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McDonald's accuses Gaopeng of offering coupons without its consent

  • Staff Reporter
  • 2011-11-17
  • 11:41 (GMT+8)
Offering unauthorized McDonald's coupons is the latest controversy for Gaopeng, after it was found selling fake Tissot watches in October. (File Photo/CFP)

Offering unauthorized McDonald's coupons is the latest controversy for Gaopeng, after it was found selling fake Tissot watches in October. (File Photo/CFP)

Fast-food giant McDonald's announced on Nov. 14 that it has no agreement with the Chinese group-buying website Gaopeng, after the site was accused of offering invalid coupons for the restaurant. Gaopeng stated that it has teamed up with Guochang Hongpeng Technology in issuing preferential vouchers which can be used at McDonald's restaurants.

Gaopeng is a 50:50 joint venture between Chinese internet giant Tencent and Groupon, the largest group shopping website in the US, with each side contributing US$50 million in capital.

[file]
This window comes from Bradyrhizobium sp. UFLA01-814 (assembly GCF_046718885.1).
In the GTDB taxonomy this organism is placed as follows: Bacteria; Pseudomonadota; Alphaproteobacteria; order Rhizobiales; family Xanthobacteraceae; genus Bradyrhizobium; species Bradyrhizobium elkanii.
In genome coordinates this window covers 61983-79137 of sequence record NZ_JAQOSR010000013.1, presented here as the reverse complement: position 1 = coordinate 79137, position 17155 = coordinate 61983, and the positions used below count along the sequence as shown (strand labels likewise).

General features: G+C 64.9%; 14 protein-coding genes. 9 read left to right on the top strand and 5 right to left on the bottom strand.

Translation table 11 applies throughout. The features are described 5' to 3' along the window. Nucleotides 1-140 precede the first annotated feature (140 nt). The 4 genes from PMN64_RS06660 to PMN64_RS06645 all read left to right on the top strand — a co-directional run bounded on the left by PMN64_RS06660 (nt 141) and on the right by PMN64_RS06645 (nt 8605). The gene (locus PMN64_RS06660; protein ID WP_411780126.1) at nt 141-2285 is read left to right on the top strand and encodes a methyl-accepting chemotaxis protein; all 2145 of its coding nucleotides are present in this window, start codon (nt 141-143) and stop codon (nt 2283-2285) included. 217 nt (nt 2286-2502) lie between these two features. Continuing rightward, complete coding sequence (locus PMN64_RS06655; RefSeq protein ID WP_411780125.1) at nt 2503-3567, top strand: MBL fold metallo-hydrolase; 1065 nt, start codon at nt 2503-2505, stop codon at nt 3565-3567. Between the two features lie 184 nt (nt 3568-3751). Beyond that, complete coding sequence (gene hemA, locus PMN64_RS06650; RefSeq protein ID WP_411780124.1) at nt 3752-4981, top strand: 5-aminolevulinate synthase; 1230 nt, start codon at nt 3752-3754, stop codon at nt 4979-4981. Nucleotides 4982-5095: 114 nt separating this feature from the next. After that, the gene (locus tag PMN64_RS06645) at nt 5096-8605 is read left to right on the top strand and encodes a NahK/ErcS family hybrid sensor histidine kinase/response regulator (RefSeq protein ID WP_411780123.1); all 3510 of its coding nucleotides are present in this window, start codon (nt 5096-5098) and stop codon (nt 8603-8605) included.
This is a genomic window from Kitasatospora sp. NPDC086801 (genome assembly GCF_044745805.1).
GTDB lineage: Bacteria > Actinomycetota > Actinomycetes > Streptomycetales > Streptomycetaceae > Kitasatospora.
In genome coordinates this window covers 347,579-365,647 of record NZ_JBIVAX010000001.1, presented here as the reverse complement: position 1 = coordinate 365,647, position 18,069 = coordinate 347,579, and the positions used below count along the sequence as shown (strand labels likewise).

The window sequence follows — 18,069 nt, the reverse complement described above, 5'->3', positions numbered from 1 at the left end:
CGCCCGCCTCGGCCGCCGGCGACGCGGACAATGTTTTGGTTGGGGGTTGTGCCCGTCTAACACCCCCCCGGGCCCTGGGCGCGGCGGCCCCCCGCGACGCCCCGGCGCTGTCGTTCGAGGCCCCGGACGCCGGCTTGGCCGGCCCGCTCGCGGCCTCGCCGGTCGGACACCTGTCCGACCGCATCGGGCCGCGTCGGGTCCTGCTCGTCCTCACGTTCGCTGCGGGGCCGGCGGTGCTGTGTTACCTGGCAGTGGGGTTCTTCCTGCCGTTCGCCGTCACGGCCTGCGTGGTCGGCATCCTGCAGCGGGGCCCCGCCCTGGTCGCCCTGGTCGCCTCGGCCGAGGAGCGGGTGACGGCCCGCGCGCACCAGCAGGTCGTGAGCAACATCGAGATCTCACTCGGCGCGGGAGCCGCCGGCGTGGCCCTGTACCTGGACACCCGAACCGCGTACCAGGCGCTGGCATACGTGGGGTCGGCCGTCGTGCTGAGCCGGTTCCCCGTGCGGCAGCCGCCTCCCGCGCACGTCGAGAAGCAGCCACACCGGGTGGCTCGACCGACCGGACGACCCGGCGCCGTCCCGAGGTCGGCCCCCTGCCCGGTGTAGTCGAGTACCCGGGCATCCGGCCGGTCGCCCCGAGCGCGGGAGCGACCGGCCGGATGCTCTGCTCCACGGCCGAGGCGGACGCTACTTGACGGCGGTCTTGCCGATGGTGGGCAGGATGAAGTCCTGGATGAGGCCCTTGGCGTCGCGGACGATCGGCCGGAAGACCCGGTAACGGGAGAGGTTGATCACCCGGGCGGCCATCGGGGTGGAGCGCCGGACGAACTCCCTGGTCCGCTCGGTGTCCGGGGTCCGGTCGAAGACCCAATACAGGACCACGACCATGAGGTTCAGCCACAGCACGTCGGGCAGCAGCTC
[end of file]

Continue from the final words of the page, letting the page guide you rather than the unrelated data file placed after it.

Last Friday, Gaopeng offered a group-buying deal for Beijing residents allowing them to purchase a 46-yuan (US$7.20) two-person meal at McDonald's for just 25 yuan (US$3.90). Gaopeng said customers would receive a 16-bit QR code, which could be used as a coupon, within two to three days. One day after the promotion was launched, 700 users had purchased the coupons.

McDonald's immediately denied the credibility of the offer on its official website, while Gaopeng said the discount was authentic before closing it down on Monday.

The accusation of offering false coupons is the latest in a series of controversies involving Gaopeng, following the October sales of fake Tissot watches on its website. One model of Tissot watch was sold for just 690 yuan (US$108), a quarter of its original price, on Gaopeng.

On Nov. 4, Tissot confirmed that the watches bought on Gaopeng and sent to the company for inspection were counterfeits. Three days later, Gaopeng admitted that a watch supplier had fraudulently claimed to be a Tissot agent and that its quality inspectors had failed to fulfill their duty. Gaopeng stated that it would fully refund the cost of the watches to buyers and provide them with cash compensation.

As of Sept. 30 this year, Gaopeng had incurred net losses of US$46.5 million and brought in revenue of only US$2.14 million. The company is a typical case of a struggling group-buying website in China — in order to solicit suppliers, group-buying operators have depressed their gross margins to as low as 10%. As of the third quarter of 2011, 754 operators in China had closed down or transformed their operations.

References

Gaopeng 高朋

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